Your Guide To MVP App Development

A MVP is not to be mistaken by the trophy or medal your child is awarded for giving their all in a local sporting event. In this context, MVP stands for Minimum Viable Product and is a concept that is getting a lot of attention in the entrepreneur community and has been for some time now. But what is a MVP? Why do you need one? How do you go about creating one?

Here’s what you need to know.

What is an MVP?

A Minimum Viable Product or MVP is a concept that was popularized by Eric Ries in his book The Lean Startup where he defines it as the “version of a new product which allows a team to collect the maximum amount of validated learning about customers with the least effort.” As Eric explains in this YouTube video, the objective is to determine the minimum number of features you need to engage with early adopters and to start the learning feedback loop. But, how do you know what the minimum is? As Eric goes on to say, the rule of thumb is to take what you think the minimum is right now and cut it in half and repeat that two more times. This allows you to take the shortest route to deliver value to your customers while simultaneously gaining customer feedback on how to improve your product moving forward.

Why should I create one?

For starters, MVPs help to increase your likelihood of acquiring funding for your business. By presenting your application even at the most basic level you are able to reduce the riskiness of investment and give potential investors a glimpse into what the final product will look like.

Secondly, it saves you money. The cost to build an app can range anywhere from $5k to $500k+ which leaves little margin for error. By limiting the time, money, and energy spent on early development you limit the damage that early pivoting has on the success of your business.

Thirdly, it gets your product out to market early to begin gaining traction with your target market while at the same time giving you real feedback on how you can improve your application in the upcoming updates. By launching a basic version you give your customers time to evaluate your application and provide feedback on what features they would find valuable. This saves time and money that may have been spent developing features that would not delight your target audience.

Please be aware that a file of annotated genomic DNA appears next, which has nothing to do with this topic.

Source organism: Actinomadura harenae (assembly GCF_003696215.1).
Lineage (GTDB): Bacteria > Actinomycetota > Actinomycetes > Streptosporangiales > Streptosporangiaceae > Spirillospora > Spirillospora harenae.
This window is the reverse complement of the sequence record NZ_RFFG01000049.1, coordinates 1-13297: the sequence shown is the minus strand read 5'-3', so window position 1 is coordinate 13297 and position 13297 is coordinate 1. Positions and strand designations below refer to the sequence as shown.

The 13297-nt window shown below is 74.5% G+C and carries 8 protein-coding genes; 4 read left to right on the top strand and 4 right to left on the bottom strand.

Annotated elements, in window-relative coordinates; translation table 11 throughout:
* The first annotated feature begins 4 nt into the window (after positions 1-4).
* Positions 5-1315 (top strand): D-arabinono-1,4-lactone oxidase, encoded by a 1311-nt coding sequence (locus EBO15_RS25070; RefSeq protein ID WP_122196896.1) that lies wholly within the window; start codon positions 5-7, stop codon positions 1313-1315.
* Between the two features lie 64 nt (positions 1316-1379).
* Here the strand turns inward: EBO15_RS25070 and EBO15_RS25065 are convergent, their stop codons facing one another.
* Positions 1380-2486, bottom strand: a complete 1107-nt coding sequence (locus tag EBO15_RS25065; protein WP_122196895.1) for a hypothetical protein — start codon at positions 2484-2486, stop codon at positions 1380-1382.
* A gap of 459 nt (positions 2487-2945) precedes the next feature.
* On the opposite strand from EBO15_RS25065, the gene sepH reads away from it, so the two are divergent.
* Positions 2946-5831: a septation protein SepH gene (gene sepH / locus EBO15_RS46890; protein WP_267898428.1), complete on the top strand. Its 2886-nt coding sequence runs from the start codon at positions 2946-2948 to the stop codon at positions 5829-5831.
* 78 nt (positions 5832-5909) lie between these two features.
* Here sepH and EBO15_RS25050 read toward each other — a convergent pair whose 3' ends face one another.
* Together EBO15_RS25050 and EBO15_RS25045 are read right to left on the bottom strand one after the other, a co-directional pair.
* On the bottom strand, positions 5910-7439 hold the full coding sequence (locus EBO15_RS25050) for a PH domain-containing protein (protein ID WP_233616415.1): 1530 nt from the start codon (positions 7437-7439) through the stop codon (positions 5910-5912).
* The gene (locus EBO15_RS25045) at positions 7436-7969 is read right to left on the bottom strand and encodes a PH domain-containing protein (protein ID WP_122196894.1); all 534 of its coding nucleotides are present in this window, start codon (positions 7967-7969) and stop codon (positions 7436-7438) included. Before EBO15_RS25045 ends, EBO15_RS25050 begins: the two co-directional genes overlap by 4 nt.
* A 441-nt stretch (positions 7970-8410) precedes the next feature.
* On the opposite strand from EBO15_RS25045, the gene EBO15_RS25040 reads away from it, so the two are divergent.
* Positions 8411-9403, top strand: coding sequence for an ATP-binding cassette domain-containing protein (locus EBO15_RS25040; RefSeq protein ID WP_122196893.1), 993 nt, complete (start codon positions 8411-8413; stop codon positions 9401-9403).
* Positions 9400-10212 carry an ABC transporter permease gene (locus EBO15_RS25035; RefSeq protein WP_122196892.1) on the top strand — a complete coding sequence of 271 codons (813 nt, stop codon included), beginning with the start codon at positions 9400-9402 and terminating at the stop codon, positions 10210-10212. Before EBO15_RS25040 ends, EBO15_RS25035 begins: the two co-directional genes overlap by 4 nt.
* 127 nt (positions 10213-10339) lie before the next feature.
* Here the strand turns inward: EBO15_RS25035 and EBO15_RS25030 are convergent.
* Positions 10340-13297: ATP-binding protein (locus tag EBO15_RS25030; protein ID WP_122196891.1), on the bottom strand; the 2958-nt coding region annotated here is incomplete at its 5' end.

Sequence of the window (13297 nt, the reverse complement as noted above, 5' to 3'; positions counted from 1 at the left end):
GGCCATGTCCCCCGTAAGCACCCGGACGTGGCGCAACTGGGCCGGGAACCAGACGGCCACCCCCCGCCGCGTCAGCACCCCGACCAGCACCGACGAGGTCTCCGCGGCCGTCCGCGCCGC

"The cost to build an app can range anywhere from $5k to $500k+ which leaves little margin for error. By limiting the time, money, and energy spent on early development you limit the damage that early pivoting has on the success of your business."
Vertical Motion
Software & Entrepreneurship

How do I build an MVP?

  1. Step One: Identify The Problem
    Here is where you want to learn everything you can about your target market including market size, geographics, psychographics, and demographics. The best way to do this is to go out and talk to the people you plan on serving.

  2. Step Two: Spot The Gaps
    Once you have learned everything you can about your target audience, you need to learn what exists in the market already. Where are your competitors falling short? Is there a niche market that is underserved? If you find that there are already many other businesses trying to serve this problem it may be a sign that the market is already saturated.